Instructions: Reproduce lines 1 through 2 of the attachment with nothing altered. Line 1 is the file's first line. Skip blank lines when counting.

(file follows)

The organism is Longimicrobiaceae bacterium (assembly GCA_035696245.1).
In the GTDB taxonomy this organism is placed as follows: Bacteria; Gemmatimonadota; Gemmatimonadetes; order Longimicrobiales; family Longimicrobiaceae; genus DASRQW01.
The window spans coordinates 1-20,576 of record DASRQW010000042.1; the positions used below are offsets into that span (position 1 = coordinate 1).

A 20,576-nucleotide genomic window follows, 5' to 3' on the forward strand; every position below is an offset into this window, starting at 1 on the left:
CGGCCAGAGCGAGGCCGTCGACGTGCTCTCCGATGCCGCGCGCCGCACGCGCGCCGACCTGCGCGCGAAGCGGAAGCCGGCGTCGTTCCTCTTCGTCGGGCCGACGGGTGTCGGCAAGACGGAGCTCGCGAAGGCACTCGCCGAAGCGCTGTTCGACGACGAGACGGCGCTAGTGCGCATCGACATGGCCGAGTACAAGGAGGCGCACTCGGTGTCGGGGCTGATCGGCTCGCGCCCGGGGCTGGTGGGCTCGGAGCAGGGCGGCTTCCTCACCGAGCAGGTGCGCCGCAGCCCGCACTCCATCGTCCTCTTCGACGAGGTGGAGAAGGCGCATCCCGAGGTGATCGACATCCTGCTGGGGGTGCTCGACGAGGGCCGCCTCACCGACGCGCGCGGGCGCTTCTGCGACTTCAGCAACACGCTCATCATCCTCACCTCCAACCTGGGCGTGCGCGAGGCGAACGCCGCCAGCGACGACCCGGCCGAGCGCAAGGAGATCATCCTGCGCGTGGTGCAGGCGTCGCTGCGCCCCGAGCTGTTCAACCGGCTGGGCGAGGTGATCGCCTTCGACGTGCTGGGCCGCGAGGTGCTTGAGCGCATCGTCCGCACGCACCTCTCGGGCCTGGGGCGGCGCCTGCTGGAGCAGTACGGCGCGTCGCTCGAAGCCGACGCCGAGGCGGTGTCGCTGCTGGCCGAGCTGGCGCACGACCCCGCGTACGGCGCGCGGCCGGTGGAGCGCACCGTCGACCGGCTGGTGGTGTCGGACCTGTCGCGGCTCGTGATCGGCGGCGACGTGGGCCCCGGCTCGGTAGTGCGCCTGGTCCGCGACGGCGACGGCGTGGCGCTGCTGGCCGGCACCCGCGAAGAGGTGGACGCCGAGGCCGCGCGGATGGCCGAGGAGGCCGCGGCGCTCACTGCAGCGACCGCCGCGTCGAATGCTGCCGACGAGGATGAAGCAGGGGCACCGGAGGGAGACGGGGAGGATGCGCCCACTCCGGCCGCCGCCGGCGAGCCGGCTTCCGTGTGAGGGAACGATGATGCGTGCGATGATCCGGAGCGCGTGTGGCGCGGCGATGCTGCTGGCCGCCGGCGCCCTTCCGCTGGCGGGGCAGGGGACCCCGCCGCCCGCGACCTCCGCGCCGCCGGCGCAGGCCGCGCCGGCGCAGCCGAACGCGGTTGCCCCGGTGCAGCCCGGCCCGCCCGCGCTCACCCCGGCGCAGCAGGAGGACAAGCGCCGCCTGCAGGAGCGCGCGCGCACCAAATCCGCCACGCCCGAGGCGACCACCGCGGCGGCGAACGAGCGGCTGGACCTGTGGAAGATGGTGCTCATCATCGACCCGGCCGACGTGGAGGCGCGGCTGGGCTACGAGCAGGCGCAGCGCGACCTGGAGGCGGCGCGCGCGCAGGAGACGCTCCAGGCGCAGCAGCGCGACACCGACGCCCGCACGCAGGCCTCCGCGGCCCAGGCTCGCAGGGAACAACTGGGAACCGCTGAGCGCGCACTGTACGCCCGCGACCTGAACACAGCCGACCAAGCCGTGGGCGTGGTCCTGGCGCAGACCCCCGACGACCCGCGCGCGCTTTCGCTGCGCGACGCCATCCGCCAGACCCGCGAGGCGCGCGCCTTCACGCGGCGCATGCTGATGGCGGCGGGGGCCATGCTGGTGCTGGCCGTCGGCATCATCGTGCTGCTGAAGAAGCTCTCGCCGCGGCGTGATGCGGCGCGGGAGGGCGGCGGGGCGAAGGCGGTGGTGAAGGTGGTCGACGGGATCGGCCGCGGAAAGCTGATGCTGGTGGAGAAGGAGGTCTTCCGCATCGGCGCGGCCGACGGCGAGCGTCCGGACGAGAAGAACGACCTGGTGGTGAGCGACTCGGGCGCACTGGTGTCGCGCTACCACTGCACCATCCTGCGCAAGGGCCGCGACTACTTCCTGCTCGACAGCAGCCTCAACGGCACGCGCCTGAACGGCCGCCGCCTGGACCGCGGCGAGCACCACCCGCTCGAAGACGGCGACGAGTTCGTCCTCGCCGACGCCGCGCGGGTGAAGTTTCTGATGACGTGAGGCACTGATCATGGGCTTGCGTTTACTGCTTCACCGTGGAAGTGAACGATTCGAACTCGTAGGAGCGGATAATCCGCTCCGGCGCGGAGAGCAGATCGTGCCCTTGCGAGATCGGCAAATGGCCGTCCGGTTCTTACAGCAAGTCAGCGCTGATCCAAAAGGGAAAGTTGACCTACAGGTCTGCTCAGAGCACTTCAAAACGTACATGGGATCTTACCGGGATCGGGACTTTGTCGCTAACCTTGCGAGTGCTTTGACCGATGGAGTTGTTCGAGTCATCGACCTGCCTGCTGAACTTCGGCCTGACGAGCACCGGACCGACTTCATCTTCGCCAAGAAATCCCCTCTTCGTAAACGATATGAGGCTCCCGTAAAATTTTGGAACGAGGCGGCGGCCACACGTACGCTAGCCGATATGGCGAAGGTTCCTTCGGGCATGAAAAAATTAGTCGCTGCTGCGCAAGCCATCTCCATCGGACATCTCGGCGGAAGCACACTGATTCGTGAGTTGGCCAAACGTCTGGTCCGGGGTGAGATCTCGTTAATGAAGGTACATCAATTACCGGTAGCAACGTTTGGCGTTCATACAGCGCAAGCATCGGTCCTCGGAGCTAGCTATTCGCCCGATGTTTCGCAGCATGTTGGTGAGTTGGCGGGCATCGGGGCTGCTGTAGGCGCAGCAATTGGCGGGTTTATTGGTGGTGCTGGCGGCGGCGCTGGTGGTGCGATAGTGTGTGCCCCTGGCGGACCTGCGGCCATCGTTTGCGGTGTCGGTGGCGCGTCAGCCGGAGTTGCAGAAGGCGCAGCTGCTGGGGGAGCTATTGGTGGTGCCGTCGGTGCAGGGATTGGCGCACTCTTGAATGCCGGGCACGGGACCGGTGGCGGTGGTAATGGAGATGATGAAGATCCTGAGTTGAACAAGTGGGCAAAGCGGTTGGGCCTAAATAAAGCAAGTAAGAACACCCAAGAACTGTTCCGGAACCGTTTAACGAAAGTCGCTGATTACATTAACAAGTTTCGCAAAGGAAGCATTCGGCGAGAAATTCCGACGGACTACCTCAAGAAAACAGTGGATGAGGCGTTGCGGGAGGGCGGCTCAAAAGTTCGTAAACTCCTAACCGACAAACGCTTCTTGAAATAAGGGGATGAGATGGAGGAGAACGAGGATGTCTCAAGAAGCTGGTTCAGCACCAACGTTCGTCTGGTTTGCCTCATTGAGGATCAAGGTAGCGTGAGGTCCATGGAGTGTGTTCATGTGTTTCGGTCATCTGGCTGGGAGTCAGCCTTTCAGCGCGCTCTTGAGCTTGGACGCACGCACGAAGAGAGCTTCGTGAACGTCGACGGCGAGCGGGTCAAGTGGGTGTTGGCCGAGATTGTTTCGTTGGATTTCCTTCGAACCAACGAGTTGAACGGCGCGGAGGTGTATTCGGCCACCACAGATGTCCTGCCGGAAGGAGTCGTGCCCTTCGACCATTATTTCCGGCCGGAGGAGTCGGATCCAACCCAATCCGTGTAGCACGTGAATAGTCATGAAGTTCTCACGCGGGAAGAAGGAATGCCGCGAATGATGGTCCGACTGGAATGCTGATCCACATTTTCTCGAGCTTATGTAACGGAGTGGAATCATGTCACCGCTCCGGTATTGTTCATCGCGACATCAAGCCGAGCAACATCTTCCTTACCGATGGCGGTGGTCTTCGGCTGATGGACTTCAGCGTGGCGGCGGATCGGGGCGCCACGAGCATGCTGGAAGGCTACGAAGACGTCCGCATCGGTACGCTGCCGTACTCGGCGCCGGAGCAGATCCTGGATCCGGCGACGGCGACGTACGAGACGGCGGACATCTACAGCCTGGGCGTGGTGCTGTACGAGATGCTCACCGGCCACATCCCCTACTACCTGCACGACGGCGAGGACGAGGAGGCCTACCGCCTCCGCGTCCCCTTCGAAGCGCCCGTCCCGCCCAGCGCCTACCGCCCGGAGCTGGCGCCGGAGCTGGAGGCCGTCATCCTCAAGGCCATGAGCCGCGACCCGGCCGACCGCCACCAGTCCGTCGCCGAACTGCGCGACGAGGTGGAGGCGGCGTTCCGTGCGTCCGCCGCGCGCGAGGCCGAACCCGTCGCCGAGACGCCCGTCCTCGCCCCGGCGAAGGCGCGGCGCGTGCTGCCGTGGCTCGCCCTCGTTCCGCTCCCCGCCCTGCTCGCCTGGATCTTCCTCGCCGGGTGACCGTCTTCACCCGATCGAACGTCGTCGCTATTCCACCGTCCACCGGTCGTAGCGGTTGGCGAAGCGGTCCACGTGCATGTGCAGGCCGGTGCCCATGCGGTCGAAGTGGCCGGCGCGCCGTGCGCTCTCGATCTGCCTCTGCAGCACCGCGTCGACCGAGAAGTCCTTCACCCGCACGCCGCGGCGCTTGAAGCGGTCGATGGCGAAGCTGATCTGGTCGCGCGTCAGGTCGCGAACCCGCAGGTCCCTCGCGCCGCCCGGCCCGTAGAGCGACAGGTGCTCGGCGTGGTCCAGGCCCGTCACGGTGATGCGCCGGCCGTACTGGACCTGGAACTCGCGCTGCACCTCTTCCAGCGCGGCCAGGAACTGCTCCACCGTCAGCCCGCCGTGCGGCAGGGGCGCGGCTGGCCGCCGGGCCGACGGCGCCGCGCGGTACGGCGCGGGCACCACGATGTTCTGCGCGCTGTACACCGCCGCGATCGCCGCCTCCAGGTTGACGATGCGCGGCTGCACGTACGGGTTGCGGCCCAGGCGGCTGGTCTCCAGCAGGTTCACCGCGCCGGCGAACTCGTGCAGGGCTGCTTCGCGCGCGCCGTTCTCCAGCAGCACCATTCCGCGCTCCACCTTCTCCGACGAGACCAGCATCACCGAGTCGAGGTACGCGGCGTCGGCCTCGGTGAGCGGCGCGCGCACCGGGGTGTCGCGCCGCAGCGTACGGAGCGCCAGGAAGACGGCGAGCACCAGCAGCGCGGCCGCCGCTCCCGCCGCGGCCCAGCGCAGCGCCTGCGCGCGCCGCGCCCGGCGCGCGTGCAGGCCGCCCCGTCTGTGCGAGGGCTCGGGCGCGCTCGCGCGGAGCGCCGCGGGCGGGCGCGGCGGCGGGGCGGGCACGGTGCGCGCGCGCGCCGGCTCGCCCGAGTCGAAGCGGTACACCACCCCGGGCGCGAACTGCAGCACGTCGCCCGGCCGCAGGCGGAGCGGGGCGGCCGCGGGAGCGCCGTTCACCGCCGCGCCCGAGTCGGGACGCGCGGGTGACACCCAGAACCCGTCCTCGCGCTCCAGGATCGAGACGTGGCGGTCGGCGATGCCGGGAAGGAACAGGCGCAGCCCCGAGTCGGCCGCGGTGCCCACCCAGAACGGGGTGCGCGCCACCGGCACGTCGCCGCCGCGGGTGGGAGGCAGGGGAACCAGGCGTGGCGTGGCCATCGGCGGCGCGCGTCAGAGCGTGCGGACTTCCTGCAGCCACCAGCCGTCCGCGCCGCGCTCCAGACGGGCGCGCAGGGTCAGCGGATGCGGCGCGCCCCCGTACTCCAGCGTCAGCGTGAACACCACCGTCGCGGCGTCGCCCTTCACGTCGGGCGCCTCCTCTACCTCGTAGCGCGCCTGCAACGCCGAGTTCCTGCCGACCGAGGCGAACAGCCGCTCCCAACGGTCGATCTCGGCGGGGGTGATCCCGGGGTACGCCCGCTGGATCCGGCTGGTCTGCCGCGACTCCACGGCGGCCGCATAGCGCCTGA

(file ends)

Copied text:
The organism is Longimicrobiaceae bacterium (assembly GCA_035696245.1).
In the GTDB taxonomy this organism is placed as follows: Bacteria; Gemmatimonadota; Gemmatimonadetes; order Longimicrobiales; family Longimicrobiaceae; genus DASRQW01.